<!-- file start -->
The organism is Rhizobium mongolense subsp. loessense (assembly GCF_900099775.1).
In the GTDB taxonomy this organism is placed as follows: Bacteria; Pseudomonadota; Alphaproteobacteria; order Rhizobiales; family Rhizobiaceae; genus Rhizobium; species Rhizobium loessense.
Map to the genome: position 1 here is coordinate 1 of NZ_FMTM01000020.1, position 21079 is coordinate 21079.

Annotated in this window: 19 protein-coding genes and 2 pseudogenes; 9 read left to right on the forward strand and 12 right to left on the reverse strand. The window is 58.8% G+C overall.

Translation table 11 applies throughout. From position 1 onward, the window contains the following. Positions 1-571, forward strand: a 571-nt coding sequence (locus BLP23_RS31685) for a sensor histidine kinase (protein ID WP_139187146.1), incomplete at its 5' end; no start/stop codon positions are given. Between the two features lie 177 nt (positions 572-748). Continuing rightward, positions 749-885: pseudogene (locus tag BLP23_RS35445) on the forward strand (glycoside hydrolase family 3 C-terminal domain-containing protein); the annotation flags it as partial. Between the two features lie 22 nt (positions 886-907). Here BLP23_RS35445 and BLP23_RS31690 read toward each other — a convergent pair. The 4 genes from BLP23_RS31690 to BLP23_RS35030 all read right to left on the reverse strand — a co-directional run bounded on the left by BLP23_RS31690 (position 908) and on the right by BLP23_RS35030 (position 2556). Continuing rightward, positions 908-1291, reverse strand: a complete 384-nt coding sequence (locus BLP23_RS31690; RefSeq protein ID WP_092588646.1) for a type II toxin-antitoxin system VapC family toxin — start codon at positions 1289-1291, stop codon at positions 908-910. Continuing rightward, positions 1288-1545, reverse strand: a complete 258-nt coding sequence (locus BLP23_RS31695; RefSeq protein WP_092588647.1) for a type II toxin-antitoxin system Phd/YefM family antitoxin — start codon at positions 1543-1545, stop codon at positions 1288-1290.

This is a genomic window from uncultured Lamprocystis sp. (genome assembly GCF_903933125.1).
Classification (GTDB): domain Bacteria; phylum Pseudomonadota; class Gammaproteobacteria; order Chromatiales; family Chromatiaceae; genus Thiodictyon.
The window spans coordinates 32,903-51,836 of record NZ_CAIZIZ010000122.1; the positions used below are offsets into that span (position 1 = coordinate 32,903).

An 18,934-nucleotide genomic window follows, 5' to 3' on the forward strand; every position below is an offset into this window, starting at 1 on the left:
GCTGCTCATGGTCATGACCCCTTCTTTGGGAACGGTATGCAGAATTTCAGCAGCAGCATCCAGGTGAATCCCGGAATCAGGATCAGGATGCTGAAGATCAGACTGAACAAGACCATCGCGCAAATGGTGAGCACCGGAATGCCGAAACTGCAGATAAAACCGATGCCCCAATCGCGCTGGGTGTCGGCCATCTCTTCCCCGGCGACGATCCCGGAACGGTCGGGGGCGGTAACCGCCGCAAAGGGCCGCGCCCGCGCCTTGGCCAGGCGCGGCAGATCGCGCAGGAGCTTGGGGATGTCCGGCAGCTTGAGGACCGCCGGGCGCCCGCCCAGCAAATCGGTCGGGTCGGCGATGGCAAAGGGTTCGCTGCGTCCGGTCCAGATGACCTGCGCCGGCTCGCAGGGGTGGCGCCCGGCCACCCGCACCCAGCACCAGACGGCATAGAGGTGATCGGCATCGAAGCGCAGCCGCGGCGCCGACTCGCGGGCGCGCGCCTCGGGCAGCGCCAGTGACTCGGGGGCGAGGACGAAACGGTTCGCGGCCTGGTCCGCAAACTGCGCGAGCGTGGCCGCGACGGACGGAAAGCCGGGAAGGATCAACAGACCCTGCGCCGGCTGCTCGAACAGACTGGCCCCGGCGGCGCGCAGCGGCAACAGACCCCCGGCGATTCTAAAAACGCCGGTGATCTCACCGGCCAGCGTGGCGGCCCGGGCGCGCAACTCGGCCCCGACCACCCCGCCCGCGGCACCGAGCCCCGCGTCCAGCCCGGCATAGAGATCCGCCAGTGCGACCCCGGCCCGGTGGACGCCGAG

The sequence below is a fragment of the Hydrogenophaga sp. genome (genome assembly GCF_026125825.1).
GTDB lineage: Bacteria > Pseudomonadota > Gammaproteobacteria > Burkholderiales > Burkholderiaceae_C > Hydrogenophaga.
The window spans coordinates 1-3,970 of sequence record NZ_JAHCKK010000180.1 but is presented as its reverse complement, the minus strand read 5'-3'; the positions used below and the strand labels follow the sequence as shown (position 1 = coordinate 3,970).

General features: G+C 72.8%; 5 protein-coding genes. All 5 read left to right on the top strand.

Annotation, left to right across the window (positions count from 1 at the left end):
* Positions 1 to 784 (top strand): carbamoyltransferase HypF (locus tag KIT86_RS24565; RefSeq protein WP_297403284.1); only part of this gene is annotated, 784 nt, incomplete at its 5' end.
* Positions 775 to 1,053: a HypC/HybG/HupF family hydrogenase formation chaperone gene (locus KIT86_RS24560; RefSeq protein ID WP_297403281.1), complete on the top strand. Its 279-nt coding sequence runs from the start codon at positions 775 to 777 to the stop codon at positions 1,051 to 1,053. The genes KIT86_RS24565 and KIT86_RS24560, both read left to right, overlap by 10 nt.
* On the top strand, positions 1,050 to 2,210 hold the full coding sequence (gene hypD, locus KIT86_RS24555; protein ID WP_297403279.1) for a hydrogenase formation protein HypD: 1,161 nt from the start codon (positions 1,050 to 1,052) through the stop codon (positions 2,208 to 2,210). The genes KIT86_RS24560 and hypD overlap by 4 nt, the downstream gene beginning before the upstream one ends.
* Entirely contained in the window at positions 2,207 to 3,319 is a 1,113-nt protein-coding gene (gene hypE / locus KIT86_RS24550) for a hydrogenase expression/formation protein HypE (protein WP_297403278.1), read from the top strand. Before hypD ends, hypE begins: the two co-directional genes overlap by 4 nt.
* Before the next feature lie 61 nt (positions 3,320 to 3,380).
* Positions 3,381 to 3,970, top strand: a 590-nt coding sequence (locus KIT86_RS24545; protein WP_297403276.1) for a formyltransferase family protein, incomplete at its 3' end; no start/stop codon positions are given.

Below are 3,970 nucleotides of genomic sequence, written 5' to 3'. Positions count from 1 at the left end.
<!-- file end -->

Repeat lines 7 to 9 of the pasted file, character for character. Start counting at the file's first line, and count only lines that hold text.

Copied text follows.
Classification (GTDB): domain Bacteria; phylum Pseudomonadota; class Gammaproteobacteria; order Chromatiales; family Chromatiaceae; genus Thiodictyon.
The window spans coordinates 32,903-51,836 of record NZ_CAIZIZ010000122.1; the positions used below are offsets into that span (position 1 = coordinate 32,903).

An 18,934-nucleotide genomic window follows, 5' to 3' on the forward strand; every position below is an offset into this window, starting at 1 on the left: